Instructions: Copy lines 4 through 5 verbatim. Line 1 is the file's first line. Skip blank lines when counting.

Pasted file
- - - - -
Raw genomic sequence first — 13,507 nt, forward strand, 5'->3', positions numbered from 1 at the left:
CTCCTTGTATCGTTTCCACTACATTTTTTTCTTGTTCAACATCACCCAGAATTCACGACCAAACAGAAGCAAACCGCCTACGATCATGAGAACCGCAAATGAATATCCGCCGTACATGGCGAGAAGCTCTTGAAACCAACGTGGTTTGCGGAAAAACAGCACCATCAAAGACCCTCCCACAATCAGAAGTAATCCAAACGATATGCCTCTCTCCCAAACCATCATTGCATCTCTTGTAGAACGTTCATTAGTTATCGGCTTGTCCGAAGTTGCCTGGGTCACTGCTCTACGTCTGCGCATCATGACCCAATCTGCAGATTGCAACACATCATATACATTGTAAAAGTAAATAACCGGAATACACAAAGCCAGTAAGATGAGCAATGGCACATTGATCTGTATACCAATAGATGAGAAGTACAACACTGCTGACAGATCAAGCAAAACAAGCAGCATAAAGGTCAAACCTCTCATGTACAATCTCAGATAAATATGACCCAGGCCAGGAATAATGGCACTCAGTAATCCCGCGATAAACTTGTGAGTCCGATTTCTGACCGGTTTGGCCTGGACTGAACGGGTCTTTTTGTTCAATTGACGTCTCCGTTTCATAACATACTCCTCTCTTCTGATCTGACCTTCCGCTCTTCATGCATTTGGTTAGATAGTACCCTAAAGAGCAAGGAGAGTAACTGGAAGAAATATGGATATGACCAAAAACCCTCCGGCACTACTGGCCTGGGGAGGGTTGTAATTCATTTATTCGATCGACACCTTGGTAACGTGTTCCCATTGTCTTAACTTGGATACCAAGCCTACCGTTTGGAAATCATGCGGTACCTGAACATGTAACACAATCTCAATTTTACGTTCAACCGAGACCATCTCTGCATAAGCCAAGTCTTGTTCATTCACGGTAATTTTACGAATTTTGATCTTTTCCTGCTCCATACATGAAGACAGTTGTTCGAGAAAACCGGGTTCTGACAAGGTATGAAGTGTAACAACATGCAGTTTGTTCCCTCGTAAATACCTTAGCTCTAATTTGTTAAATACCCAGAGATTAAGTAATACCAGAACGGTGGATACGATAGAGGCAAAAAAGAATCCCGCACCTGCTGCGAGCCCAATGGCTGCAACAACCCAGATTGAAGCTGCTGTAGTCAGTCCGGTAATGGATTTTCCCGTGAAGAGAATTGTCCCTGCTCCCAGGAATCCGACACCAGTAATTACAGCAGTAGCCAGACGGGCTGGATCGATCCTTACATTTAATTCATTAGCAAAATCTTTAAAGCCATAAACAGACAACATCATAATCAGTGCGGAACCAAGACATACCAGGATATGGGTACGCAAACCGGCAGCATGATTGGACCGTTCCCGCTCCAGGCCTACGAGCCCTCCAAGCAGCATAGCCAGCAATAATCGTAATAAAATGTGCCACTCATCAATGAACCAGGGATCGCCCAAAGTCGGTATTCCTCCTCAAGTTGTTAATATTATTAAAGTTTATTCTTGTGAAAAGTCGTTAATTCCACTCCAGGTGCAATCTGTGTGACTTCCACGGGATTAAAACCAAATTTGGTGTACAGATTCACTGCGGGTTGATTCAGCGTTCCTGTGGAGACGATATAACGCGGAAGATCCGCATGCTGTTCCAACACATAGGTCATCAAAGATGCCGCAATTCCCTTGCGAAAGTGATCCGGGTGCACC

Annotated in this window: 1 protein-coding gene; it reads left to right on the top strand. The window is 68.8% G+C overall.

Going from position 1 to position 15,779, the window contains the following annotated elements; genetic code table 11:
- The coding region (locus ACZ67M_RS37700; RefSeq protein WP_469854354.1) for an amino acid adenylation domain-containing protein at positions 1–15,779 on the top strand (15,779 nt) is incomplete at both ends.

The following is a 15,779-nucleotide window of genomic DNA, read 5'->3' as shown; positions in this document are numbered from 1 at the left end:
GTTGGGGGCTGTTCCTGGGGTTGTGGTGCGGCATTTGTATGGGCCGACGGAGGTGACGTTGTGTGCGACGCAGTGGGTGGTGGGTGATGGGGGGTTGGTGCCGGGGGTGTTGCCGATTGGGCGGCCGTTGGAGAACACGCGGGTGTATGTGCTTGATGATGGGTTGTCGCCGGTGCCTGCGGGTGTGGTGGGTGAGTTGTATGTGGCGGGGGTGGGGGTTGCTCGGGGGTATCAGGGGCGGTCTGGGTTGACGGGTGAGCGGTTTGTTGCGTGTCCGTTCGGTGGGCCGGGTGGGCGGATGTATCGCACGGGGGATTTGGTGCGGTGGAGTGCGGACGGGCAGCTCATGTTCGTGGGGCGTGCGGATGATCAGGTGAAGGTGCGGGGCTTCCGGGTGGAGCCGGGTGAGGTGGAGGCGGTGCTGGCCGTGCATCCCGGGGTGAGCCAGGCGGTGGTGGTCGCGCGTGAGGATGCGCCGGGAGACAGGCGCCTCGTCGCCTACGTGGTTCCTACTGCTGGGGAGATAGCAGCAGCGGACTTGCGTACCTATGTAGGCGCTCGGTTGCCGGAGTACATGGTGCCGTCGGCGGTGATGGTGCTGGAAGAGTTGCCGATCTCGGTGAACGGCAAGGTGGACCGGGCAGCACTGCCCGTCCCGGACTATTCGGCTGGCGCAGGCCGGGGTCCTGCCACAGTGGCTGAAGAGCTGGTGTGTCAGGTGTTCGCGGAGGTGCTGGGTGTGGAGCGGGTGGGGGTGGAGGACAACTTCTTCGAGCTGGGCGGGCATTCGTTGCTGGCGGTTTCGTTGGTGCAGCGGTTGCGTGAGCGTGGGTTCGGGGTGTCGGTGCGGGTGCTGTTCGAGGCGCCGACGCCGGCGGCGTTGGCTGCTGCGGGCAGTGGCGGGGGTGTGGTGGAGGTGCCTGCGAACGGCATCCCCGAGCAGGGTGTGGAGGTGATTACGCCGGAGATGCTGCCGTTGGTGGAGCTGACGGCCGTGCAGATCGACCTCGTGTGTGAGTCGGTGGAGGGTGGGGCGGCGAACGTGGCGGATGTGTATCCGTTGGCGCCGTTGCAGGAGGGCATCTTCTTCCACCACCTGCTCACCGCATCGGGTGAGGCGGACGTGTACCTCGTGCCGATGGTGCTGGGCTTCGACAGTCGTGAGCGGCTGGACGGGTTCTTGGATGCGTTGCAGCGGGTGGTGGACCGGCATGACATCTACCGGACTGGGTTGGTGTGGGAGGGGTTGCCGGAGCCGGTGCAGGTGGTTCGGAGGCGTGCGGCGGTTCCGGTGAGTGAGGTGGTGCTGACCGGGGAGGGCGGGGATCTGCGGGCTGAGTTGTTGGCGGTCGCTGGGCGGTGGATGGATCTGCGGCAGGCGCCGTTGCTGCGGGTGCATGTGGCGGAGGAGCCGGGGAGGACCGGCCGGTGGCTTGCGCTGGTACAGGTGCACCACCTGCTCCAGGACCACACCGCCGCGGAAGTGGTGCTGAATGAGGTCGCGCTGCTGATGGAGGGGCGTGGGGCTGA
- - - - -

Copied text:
Going from position 1 to position 15,779, the window contains the following annotated elements; genetic code table 11:
- The coding region (locus ACZ67M_RS37700; RefSeq protein WP_469854354.1) for an amino acid adenylation domain-containing protein at positions 1–15,779 on the top strand (15,779 nt) is incomplete at both ends.